How do I set up host records for a domain?

The Host Records section is available only for the domains using Namecheap BasicDNS, FreeDNS or PremiumDNS.

If  you have no option to manage the DNS records in the Advanced DNS section, your domain is pointed to  a third-party name server OR our hosting servers (, Hence, you need to add/update the DNS records on your current DNS provider or in your cPanel.

To set up host records for your domain in Advanced DNS, use the following instructions:

1. Sign into your Namecheap account.

2. Select Domain List from the left sidebar and click Manage next to your domain:

3. Select the Advanced DNS tab at the top of the page:

4. In the Host Records section, click the Add New Record button (not able to edit Host Records?):

Host: If you need to create a record for a bare domain (e.g., mydomain.tld), it is needed to put @ in this field.
In case a record for any subdomain (like www.mydomain.tld or blog.mydomain.tld) should be created, put only the name of your subdomain into the Host field without mentioning the domain itself. As such, the record for www.mydomain.tld should have only www in the Host:

TTL: A TTL value of 1800 seconds (30 minutes) would mean that, if a DNS record was changed on the nameserver, DNS servers around the world could still be showing the old value from their cache for up to 30 minutes after the change.
Our default TTL is 30 minutes (5 minutes for ALIAS records). You can select it from the drop-down or just leave it "Automatic".

Here are the types of records that can be created on our DNS servers, along with a brief description of each:

Address Record Type


A (Address)

Allows you to associate a host with an IPv4 address. The IP address that you use does not have to be on your network.

For example, you can have the host record for www pointed to (the address for the Microsoft website).


Allows you to associate a host with an IPv6 address. The IP address that you use does not have to be on your network.

For example, you can have the host record for www pointed to 2001:0db8:11a3:09d7:1f34:8a2e:07a0:765d

MXE (Mail Easy)

Allows you to specify the address of your mail server. When you use a mail record, you must use an IP address in the address field.

Note to professional users: Creating a mail record actually creates both the MX and A records in DNS. Also, when using multiple mail servers, a preference value of 10 is used on all entries.

MX (Mail)

MX (Mail) can be either a host name under your domain name (for example, mail3), or the name of a mail server (for example,

When using a mail server name, it should end with a period ("."). If you forget to add it, the system will do it automatically.


Is used to associate a host name with another host. The host that you wish to point to does not have to be on your network.

Please don't set up CNAME for a naked domain (@ hostname) since it may affect the operation of the domain's MX records and, consequently, the email service.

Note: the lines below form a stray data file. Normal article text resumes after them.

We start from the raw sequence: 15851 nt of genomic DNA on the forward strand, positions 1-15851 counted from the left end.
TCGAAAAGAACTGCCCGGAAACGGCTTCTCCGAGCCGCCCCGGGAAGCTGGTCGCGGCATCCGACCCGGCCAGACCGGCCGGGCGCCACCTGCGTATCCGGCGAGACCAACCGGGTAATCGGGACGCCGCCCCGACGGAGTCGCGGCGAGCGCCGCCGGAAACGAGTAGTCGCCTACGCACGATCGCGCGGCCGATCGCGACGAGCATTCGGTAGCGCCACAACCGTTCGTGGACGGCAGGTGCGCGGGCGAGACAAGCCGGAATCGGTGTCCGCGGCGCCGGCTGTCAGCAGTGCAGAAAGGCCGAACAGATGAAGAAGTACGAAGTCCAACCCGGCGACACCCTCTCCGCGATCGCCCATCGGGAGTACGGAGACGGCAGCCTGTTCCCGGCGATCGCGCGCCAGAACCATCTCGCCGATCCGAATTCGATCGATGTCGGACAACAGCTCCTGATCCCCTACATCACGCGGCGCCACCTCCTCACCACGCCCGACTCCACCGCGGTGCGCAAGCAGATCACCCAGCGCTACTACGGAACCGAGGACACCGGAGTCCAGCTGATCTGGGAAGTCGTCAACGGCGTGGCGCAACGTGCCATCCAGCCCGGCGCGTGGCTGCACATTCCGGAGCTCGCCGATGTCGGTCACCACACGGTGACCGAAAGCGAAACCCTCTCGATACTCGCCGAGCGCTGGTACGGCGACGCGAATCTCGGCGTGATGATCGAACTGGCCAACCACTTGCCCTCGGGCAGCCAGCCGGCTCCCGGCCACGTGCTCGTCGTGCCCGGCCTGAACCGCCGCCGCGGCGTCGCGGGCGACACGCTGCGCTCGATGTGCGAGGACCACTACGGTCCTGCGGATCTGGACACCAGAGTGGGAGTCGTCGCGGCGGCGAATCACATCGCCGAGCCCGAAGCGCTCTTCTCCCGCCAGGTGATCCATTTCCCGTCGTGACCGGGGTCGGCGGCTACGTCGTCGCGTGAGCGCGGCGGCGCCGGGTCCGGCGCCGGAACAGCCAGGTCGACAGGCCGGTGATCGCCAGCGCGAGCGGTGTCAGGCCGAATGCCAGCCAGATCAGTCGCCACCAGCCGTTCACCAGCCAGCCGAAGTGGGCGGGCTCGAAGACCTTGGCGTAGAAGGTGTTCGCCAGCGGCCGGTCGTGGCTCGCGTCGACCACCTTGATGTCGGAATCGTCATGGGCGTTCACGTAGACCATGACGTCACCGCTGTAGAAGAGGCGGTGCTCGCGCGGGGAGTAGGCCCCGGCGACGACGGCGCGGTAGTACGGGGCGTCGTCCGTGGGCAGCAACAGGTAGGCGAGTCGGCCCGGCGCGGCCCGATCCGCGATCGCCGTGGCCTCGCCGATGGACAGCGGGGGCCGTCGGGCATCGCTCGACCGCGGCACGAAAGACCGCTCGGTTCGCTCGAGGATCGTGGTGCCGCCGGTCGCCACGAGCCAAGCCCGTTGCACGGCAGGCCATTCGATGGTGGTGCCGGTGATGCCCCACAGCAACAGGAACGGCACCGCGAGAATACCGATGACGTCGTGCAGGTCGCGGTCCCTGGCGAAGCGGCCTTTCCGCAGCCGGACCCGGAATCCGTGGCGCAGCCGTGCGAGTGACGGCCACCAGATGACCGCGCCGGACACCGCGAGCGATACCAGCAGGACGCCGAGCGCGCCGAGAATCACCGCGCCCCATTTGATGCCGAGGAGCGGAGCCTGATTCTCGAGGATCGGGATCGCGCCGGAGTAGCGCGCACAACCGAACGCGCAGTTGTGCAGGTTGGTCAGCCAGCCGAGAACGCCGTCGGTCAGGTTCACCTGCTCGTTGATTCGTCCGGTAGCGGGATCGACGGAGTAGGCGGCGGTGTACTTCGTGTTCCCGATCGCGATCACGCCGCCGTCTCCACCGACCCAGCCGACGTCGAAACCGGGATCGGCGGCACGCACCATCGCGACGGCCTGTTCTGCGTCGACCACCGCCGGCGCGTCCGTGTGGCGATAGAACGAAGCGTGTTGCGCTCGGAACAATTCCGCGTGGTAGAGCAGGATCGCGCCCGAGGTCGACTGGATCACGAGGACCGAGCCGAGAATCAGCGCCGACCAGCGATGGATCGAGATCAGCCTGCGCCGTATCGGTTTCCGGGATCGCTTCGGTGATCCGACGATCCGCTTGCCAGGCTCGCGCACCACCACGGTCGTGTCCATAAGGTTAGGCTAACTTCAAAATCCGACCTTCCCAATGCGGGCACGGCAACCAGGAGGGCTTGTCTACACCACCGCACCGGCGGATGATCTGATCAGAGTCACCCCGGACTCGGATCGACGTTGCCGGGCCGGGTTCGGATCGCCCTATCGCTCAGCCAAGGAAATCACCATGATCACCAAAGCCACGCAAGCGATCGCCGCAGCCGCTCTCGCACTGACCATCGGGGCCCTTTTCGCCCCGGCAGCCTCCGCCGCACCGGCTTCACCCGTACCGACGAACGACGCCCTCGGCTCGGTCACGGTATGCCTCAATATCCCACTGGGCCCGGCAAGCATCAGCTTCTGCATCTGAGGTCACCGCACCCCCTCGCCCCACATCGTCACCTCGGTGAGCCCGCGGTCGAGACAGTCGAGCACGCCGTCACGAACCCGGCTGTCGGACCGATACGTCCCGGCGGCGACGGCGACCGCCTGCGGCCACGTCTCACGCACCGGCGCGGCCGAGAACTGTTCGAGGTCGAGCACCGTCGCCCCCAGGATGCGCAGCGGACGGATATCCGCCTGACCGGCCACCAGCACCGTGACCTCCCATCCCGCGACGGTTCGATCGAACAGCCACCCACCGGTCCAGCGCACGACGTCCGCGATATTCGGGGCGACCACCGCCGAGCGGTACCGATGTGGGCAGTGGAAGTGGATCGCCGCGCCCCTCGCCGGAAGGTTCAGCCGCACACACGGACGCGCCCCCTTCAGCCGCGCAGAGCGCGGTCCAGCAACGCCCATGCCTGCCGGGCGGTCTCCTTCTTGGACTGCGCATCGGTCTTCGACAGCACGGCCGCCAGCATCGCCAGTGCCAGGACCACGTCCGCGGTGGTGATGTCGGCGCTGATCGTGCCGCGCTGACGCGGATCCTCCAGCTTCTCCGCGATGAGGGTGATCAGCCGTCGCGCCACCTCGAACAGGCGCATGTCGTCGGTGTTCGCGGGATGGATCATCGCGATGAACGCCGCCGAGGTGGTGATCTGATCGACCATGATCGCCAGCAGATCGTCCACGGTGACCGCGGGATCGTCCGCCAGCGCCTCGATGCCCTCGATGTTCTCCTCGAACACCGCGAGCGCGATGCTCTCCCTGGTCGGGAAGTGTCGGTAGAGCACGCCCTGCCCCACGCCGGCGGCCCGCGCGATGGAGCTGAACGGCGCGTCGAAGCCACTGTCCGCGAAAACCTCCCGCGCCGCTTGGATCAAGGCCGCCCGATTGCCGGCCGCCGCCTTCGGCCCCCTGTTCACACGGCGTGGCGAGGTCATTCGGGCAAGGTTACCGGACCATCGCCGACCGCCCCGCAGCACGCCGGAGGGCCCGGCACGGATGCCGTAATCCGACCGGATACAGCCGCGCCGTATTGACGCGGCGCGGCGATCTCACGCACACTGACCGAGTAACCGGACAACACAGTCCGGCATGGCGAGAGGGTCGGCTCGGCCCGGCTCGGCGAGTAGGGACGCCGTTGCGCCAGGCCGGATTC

Are primarily used if you want to divide your domain into subdomains.

Subdomains indicate that you are delegating a portion of a domain name to a different group of nameservers, thus creating NS records to point the hostname (name of the subdomain) to different name servers.

URL Redirect

Standard method for URL Forwarding. When users type in your domain name, they are redirected to the web server that hosts your pages.

One drawback of this option is that the browser will display the URL that is on the actual web page, not your domain name.

You can prevent this by using the URL Frame method instead (see below).

URL Redirect (301)

(Available on BasicDNS, FreeDNS and PremiumDNS only)

Preferred way to redirect URLs since it informs search engines that the URL has moved permanently. The new URL page should then be shown instead of the old URL in the search results, while still maintaining the page rank of the old URL.

URL Frame

Similar to URL Redirect except that instead of redirecting the client to your web page, the web page is displayed in a frame from our web server.

With this option, the browser will display your domain name (for example, www.yourdomain.tld) and not the actual URL of the page's host (for example,

Wildcard record

The star * record is a wildcard record which is used to include any records or subdomains that you have not specified to catch typos or mistakes.

SRV record

Service record is a specification of data in the Domain Name System defining the location (i.e., the port number) of servers for specified services (e.g., Minecraft).

TXT record

Provides the ability to associate some text with a host or other name. Many TXT records can be added for a fully qualified domain name.

Usually,  TXT record is used for SPF (Sender Policy Framework), DKIM (DomainKeys Identified E-mail) and DMARC (Domain-based Message Authentication, Reporting and Conformance) purposes. TXT records were originally developed to contain human readable information about a domain or server.

CAA record

Certification Authority Authorization (CAA) is a DNS record, which allows a domain name holder to specify the preferred Certification Authorities (CAs) to issue certificates for that domain, hence making no other CAs authorized to do that. More information can be found here.

ALIAS (ANAME) record

It is a virtual host record type which is used to point one domain name to another one, almost the same as CNAME. But the important difference here is that ALIAS can coexist with other records on that name.
An ALIAS record can also be used if you wish to alias the root domain to another service (which is impossible with the help of a CNAME record).

That's it! If you have any questions or need assistance, our Support Team is available 24/7 to help you.

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